This is a roundabout!
Monks, who I assume make some sort of vow of poverty sure do have nice swanky pads to pray in. Within Wat Saket (Wat means temple) there is a huge icon of Buddha which is surrounded in the grounds by tons of smaller gold Buddhas. If all the money that went on building these temples was actually spent on proper sanitation and providing safe drinking water it would be a vastly different place.

 

After leaving Wat Saket we headed across the road to Loha Prasact (Metal Castle). There have only been 3 metal castles made and this is the only remaining one. Because entry is free it seems every school under the sun has day trips here and wouldnt you know it, today was school trip day! Hundreds of school kids were scattered everywhere, and all trooped into the castle just as we were about to go in.

Breaking into the cabinet
We decided to wait a while before going in so sat down outside. As we were waiting we saw plenty of stray cats, and a few dogs wandering about. There was a food stall by the entrance and they were putting down bowls of rice for the cats to eat, and they were gladly eating it, most were very scrawny looking things.

 

Once we had seen a good number of kids come out we ventured in, going up a spiral staircase to the first floor. Here there were lots of intersections, each one leading to a buddha statue. We walked round them, noting that each was slightly different from the previous. We stopped at one of the junctions so a couple of guys could take a picture then carried on, only to discover what they were taking a picture of wasnt a statue but rather the tiny kitten that was sitting beside it. As we bent down we could see that there was a gap between the base of the statue and the plinth it was sitting on, we looked under and there were two more scrawny looking waifs, surely no more than four weeks old and looking rather poorly. There was no sign of mum but there was a bag of rice nearby so someone was obviously looking after them. We left them, reluctantly, and made our way back to the stairs where we climbed what seemed like a million steps to reach the top (my legs have only just recovered). The view was pretty good, with lots of ornate temple roofs in view.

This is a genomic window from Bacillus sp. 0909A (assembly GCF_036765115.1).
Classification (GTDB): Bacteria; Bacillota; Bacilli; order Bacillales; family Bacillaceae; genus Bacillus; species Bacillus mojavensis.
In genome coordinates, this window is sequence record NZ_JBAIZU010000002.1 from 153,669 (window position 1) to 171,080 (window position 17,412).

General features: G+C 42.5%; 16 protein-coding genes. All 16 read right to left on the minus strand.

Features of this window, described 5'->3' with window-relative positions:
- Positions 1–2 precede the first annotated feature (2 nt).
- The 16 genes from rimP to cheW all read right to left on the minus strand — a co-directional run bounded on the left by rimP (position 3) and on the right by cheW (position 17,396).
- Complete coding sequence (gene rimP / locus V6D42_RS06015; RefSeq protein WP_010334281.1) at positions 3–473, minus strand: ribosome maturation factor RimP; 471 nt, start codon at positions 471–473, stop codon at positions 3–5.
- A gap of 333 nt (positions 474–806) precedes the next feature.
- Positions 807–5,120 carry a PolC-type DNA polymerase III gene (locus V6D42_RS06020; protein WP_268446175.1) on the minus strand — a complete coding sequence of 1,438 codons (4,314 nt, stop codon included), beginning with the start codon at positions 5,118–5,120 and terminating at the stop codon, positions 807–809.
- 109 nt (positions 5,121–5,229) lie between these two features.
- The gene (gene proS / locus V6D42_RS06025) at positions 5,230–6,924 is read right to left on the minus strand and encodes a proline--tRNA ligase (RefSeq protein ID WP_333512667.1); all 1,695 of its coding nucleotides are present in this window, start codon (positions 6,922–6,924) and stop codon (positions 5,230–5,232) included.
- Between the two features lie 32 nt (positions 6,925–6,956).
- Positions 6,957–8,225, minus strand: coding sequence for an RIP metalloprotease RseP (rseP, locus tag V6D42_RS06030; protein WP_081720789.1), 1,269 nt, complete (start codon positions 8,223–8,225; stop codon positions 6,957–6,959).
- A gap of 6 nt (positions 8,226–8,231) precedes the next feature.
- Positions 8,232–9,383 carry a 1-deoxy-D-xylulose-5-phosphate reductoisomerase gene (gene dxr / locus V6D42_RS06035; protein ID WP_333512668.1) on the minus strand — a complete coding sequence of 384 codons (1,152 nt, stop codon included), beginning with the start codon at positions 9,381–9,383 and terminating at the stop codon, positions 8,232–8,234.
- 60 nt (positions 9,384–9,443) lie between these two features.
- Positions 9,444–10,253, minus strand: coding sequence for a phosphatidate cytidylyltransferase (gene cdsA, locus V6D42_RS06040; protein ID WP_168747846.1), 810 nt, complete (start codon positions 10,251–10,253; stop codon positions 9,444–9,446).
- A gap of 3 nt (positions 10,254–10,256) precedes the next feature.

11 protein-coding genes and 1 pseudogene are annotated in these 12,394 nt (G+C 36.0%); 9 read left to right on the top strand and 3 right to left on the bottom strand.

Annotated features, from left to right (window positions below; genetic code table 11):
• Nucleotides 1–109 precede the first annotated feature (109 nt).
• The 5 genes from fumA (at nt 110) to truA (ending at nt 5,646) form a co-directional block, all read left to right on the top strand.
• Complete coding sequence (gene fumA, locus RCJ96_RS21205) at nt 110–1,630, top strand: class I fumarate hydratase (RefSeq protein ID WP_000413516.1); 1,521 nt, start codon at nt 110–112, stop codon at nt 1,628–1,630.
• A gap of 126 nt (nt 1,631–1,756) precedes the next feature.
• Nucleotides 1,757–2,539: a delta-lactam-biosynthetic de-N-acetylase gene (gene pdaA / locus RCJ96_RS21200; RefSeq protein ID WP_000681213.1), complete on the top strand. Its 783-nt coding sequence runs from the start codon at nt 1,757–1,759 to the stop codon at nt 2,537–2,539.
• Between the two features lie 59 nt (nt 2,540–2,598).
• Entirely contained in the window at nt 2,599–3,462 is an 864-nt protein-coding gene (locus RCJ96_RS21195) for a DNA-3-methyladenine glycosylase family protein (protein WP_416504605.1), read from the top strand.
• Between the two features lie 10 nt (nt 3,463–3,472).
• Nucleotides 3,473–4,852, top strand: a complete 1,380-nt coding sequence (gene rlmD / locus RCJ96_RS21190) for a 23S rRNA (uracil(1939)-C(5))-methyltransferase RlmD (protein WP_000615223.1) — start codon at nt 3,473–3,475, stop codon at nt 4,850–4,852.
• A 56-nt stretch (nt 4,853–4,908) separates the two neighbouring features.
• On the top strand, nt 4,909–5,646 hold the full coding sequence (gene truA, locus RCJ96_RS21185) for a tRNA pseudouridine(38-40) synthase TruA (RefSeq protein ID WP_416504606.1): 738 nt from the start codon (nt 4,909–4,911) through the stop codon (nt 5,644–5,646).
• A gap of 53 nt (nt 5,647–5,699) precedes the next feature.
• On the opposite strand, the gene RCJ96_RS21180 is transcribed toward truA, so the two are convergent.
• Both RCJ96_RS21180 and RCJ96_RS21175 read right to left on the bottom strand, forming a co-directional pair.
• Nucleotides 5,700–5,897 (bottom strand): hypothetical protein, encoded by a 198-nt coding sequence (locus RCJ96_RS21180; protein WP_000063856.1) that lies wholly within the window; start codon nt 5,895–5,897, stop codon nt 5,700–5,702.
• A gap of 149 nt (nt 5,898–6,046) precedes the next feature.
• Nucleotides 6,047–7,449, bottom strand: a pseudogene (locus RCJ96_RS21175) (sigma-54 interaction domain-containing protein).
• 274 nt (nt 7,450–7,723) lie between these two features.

Once we left Loha Prasact we sat down outside for a while as it was very hot. While we were sitting down a girl came over and started chatting to us. She was from Norfolk and was over here to volunteer at a resue centre in South Thailand. We chatted a while, glad to find someone that wasnt trying to sell us something/rip us off. She told us how her friend had been scammed by a tuk tuk driver and taken to a tailors shop without asking to be taken there. It was kind of reasurring to know we arnt the only mugs here.